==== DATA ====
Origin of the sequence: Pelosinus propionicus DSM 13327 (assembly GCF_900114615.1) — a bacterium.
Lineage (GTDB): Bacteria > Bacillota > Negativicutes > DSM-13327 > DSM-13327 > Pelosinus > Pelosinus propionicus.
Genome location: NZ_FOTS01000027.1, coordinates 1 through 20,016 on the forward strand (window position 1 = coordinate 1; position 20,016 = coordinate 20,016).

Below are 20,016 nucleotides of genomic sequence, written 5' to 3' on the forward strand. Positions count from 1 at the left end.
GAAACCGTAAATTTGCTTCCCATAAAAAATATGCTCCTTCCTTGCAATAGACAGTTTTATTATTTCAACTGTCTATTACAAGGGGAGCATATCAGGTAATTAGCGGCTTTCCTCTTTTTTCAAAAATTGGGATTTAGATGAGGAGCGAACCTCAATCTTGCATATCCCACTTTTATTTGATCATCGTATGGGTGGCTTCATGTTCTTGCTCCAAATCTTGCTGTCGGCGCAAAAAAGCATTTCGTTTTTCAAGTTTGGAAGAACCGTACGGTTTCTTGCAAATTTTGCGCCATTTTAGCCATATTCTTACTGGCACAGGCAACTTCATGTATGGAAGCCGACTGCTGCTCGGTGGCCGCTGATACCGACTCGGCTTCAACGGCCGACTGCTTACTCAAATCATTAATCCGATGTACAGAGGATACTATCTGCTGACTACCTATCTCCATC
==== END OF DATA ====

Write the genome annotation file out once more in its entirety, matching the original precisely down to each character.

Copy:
Origin of the sequence: Pelosinus propionicus DSM 13327 (assembly GCF_900114615.1) — a bacterium.
Lineage (GTDB): Bacteria > Bacillota > Negativicutes > DSM-13327 > DSM-13327 > Pelosinus > Pelosinus propionicus.
Genome location: NZ_FOTS01000027.1, coordinates 1 through 20,016 on the forward strand (window position 1 = coordinate 1; position 20,016 = coordinate 20,016).

Below are 20,016 nucleotides of genomic sequence, written 5' to 3' on the forward strand. Positions count from 1 at the left end.
GAAACCGTAAATTTGCTTCCCATAAAAAATATGCTCCTTCCTTGCAATAGACAGTTTTATTATTTCAACTGTCTATTACAAGGGGAGCATATCAGGTAATTAGCGGCTTTCCTCTTTTTTCAAAAATTGGGATTTAGATGAGGAGCGAACCTCAATCTTGCATATCCCACTTTTATTTGATCATCGTATGGGTGGCTTCATGTTCTTGCTCCAAATCTTGCTGTCGGCGCAAAAAAGCATTTCGTTTTTCAAGTTTGGAAGAACCGTACGGTTTCTTGCAAATTTTGCGCCATTTTAGCCATATTCTTACTGGCACAGGCAACTTCATGTATGGAAGCCGACTGCTGCTCGGTGGCCGCTGATACCGACTCGGCTTCAACGGCCGACTGCTTACTCAAATCATTAATCCGATGTACAGAGGATACTATCTGCTGACTACCTATCTCCATC